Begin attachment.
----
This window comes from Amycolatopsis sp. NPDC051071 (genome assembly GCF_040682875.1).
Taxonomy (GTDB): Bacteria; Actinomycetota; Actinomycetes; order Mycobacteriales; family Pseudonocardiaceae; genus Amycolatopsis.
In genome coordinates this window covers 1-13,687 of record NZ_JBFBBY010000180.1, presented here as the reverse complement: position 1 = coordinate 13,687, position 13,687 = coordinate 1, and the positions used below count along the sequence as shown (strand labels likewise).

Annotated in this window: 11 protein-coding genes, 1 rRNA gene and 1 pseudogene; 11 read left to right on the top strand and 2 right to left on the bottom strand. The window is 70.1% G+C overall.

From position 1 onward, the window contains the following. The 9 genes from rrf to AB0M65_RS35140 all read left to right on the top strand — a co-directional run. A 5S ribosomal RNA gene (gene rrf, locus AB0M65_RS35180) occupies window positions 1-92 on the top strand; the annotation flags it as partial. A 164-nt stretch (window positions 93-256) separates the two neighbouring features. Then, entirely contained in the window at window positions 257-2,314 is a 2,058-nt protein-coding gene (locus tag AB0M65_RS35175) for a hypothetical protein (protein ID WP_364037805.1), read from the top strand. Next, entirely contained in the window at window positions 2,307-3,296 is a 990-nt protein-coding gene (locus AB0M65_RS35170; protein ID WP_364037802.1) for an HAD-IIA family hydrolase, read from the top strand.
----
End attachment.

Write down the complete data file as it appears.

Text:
This window comes from Amycolatopsis sp. NPDC051071 (genome assembly GCF_040682875.1).
Taxonomy (GTDB): Bacteria; Actinomycetota; Actinomycetes; order Mycobacteriales; family Pseudonocardiaceae; genus Amycolatopsis.
In genome coordinates this window covers 1-13,687 of record NZ_JBFBBY010000180.1, presented here as the reverse complement: position 1 = coordinate 13,687, position 13,687 = coordinate 1, and the positions used below count along the sequence as shown (strand labels likewise).

Annotated in this window: 11 protein-coding genes, 1 rRNA gene and 1 pseudogene; 11 read left to right on the top strand and 2 right to left on the bottom strand. The window is 70.1% G+C overall.

From position 1 onward, the window contains the following. The 9 genes from rrf to AB0M65_RS35140 all read left to right on the top strand — a co-directional run. A 5S ribosomal RNA gene (gene rrf, locus AB0M65_RS35180) occupies window positions 1-92 on the top strand; the annotation flags it as partial. A 164-nt stretch (window positions 93-256) separates the two neighbouring features. Then, entirely contained in the window at window positions 257-2,314 is a 2,058-nt protein-coding gene (locus tag AB0M65_RS35175) for a hypothetical protein (protein ID WP_364037805.1), read from the top strand. Next, entirely contained in the window at window positions 2,307-3,296 is a 990-nt protein-coding gene (locus AB0M65_RS35170; protein ID WP_364037802.1) for an HAD-IIA family hydrolase, read from the top strand.